Fee Sharing – It is illegal for a doctor to be in business with non-doctor. Thus, any fees charged by a doctor cannot be split with non-doctor, even if this non-doctor invested into the medical facility such doctor occupies. Yes, as attorney I have seen a number of Management and Sublease Agreements and I went over every line in this agreement with my doctor clients. However, just recently I met a doctor who told me she was getting “30%” of billing done by a management company and she saw nothing wrong with this arrangement. It’s a miracle that I met this doctor before Office of Medicaid Inspector General did…

Fraudulent Billing – Billing is Ahyles foot of every physician. I tell all my physician clients: When you submit a claim for services performed for a Medicare or Medicaid beneficiary, you are filing a bill with the Federal Government and certifying that you have earned the payment requested and complied with the billing requirements. If you knew or should have known that the submitted claim was false, then the attempt to collect unearned money constitutes a violation.

A common type of false claim is “upcoding,” - using incorrect billing codes for more severe illness than actually existed or a more expensive treatment than was provided. Another common problem with billing – billing for services that were “not medically necessary”.

Here are just some of the examples of incorrect billing:

• A psychiatrist was fined $400,000 and permanently excluded from participating in the Federal health care programs for misrepresenting that he provided therapy sessions requiring 30 or 60 minutes of face-to-face time with the patient, when he had provided only medication checks for 15 minutes or less. The psychiatrist also misrepresented that he provided therapy sessions when in fact a non-licensed individual conducted the sessions.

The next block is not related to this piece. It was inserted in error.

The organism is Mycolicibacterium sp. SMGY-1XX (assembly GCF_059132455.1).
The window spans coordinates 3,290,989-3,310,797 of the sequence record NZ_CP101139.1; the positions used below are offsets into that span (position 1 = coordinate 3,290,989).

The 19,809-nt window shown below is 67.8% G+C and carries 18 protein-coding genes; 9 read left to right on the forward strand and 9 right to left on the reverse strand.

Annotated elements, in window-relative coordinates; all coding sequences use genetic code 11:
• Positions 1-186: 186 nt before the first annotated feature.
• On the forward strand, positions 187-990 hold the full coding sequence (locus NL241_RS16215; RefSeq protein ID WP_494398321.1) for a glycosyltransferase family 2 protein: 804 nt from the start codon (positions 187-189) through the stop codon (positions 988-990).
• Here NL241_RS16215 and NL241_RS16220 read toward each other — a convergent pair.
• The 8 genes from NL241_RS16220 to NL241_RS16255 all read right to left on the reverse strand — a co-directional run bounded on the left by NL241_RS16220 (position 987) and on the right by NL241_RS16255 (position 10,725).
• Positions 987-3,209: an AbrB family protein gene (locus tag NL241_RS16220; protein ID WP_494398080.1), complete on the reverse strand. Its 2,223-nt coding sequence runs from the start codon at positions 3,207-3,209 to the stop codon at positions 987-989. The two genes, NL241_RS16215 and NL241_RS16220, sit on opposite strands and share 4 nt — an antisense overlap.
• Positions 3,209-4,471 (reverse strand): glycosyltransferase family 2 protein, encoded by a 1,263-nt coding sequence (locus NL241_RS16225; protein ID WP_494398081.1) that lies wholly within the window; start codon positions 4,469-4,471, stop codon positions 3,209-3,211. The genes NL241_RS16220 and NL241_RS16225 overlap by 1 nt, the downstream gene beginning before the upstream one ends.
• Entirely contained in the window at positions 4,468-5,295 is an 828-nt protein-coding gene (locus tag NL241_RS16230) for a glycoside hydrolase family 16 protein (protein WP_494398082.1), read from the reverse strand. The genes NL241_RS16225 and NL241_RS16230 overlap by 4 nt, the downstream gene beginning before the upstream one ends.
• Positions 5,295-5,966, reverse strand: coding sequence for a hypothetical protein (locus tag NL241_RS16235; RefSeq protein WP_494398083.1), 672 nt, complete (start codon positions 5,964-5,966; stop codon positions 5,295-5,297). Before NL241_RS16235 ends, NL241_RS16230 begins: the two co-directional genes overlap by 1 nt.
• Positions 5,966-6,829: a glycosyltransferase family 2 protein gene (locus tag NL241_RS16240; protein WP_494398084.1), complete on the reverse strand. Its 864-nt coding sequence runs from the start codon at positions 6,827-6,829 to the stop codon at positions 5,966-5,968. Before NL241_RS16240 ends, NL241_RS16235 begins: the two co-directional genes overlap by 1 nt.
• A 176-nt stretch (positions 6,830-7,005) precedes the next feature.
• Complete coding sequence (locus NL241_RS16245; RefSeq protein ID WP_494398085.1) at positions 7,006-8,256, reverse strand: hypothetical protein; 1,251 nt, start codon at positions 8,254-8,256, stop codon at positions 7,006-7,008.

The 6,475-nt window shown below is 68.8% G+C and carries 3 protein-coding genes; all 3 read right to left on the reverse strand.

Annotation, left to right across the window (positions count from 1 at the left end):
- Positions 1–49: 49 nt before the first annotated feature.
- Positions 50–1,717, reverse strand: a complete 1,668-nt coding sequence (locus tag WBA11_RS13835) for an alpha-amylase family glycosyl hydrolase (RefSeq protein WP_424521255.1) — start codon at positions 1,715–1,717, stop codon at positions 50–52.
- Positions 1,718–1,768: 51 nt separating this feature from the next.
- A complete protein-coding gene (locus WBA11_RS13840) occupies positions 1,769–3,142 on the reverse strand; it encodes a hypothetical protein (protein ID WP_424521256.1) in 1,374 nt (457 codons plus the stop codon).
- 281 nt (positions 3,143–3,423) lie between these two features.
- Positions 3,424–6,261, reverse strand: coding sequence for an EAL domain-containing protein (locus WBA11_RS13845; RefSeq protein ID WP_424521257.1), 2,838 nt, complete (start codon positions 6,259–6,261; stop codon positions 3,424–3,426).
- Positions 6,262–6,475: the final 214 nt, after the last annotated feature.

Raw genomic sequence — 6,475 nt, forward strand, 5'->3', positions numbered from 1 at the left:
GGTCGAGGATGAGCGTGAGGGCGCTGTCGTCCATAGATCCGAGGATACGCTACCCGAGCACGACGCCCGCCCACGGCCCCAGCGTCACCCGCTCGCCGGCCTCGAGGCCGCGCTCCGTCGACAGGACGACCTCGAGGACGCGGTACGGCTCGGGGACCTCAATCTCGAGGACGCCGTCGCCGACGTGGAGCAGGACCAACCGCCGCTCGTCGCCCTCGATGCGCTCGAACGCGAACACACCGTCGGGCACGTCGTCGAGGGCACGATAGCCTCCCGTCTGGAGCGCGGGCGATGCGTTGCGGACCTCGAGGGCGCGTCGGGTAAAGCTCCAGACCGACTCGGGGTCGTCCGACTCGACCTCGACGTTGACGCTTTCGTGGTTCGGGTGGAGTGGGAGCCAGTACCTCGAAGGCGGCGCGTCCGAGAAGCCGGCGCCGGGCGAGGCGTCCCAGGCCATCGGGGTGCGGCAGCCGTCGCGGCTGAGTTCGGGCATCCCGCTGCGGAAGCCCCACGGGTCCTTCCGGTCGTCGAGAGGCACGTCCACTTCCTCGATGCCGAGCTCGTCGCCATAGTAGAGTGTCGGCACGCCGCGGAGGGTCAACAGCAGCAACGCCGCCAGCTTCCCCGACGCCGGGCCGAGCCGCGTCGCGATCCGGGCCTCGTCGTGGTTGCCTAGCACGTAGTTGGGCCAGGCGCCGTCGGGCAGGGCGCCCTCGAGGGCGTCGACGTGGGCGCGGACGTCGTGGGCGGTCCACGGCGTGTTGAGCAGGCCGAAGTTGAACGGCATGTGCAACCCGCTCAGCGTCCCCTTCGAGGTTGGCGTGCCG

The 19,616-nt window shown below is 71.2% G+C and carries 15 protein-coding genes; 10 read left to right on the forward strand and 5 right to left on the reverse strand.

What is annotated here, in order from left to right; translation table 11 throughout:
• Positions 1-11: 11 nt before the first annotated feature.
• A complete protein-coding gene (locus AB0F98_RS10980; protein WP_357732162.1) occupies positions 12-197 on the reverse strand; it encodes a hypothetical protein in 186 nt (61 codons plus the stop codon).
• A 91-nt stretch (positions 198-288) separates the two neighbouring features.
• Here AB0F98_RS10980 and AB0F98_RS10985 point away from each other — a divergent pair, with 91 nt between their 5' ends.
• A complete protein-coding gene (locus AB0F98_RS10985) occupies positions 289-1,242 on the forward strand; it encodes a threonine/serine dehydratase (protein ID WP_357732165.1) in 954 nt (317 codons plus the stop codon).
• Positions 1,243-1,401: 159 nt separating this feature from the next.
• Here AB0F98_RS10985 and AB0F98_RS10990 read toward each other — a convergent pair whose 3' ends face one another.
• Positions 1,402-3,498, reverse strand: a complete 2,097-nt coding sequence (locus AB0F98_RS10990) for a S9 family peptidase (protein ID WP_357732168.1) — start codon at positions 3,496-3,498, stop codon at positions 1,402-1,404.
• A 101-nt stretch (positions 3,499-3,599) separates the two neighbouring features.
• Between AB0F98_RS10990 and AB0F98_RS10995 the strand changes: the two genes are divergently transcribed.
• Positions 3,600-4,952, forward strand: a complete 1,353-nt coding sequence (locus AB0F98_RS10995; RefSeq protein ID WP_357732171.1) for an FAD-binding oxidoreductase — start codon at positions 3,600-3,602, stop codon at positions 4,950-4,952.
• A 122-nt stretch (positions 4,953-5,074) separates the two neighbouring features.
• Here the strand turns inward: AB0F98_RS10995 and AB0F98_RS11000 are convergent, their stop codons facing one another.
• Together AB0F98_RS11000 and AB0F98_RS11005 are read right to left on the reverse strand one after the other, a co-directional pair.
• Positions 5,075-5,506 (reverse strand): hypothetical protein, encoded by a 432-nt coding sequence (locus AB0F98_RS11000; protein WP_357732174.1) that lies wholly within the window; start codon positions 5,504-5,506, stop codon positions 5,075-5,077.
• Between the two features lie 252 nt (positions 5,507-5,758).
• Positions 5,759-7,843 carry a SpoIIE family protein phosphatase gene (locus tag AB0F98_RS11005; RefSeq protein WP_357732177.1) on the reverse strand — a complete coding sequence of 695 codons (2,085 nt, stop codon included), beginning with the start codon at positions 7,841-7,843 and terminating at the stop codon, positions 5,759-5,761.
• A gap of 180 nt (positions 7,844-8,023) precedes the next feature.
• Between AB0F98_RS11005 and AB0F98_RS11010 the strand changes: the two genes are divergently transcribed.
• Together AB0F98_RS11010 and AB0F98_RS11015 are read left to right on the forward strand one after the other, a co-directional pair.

• A dermatologist was sentenced to 2 years of probation and 6 months of home confinement and ordered to pay $2.9 million after he pled guilty to one count of obstruction of a criminal health care fraud investigation. The dermatologist admitted to falsifying lab tests and backdating letters to referring physicians to substantiate false diagnoses to make the documentation appear that his patients had Medicare-covered conditions when they did not.

• A cardiologist paid the Government $435,000 and entered into a 5-year Integrity Agreement with OIG to settle allegations that he knowingly submitted claims for consultation services that were not supported by patient medical records and did not meet the criteria for a consultation. The physician also allegedly knowingly submitted false claims for E&M services when he had already received payment for such services in connection with previous claims for nuclear stress testing.

• An endocrinologist billed routine blood draws as critical care blood draws. He paid $447,000 to settle allegations of upcoding and other billing violations.

In conclusion I want to add that all physicians studies extremely hard to become doctors – they went through years in college, medical school, residency training. Most physicians come peningles from Medical School and are eager to open their own offices and start making money to recoup the costs and to pay off their college loans. Very often, unknowingly they get themselves into schemes outlined above and end up losing their hard earned medical licenses and even going to jail. My job as their health care law attorney is to prevent this from happening

2 comments: